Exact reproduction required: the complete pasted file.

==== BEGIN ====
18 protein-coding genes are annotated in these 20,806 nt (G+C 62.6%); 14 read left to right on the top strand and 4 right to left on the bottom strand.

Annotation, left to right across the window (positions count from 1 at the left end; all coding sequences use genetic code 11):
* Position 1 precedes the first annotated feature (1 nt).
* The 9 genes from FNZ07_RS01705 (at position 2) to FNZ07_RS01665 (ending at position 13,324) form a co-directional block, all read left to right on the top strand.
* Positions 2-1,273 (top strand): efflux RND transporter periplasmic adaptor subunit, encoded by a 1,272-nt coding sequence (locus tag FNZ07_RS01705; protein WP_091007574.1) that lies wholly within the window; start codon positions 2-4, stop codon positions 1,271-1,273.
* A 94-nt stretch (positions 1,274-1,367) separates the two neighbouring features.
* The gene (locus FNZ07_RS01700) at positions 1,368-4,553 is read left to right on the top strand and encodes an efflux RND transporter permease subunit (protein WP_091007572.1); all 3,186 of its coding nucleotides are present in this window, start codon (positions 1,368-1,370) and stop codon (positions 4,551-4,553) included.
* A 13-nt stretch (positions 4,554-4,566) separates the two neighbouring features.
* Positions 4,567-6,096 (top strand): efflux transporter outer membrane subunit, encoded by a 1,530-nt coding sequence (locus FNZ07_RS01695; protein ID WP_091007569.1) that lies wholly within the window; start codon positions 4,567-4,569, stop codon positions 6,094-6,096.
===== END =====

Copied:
18 protein-coding genes are annotated in these 20,806 nt (G+C 62.6%); 14 read left to right on the top strand and 4 right to left on the bottom strand.

Annotation, left to right across the window (positions count from 1 at the left end; all coding sequences use genetic code 11):
* Position 1 precedes the first annotated feature (1 nt).
* The 9 genes from FNZ07_RS01705 (at position 2) to FNZ07_RS01665 (ending at position 13,324) form a co-directional block, all read left to right on the top strand.
* Positions 2-1,273 (top strand): efflux RND transporter periplasmic adaptor subunit, encoded by a 1,272-nt coding sequence (locus tag FNZ07_RS01705; protein WP_091007574.1) that lies wholly within the window; start codon positions 2-4, stop codon positions 1,271-1,273.
* A 94-nt stretch (positions 1,274-1,367) separates the two neighbouring features.
* The gene (locus FNZ07_RS01700) at positions 1,368-4,553 is read left to right on the top strand and encodes an efflux RND transporter permease subunit (protein WP_091007572.1); all 3,186 of its coding nucleotides are present in this window, start codon (positions 1,368-1,370) and stop codon (positions 4,551-4,553) included.
* A 13-nt stretch (positions 4,554-4,566) separates the two neighbouring features.
* Positions 4,567-6,096 (top strand): efflux transporter outer membrane subunit, encoded by a 1,530-nt coding sequence (locus FNZ07_RS01695; protein ID WP_091007569.1) that lies wholly within the window; start codon positions 4,567-4,569, stop codon positions 6,094-6,096.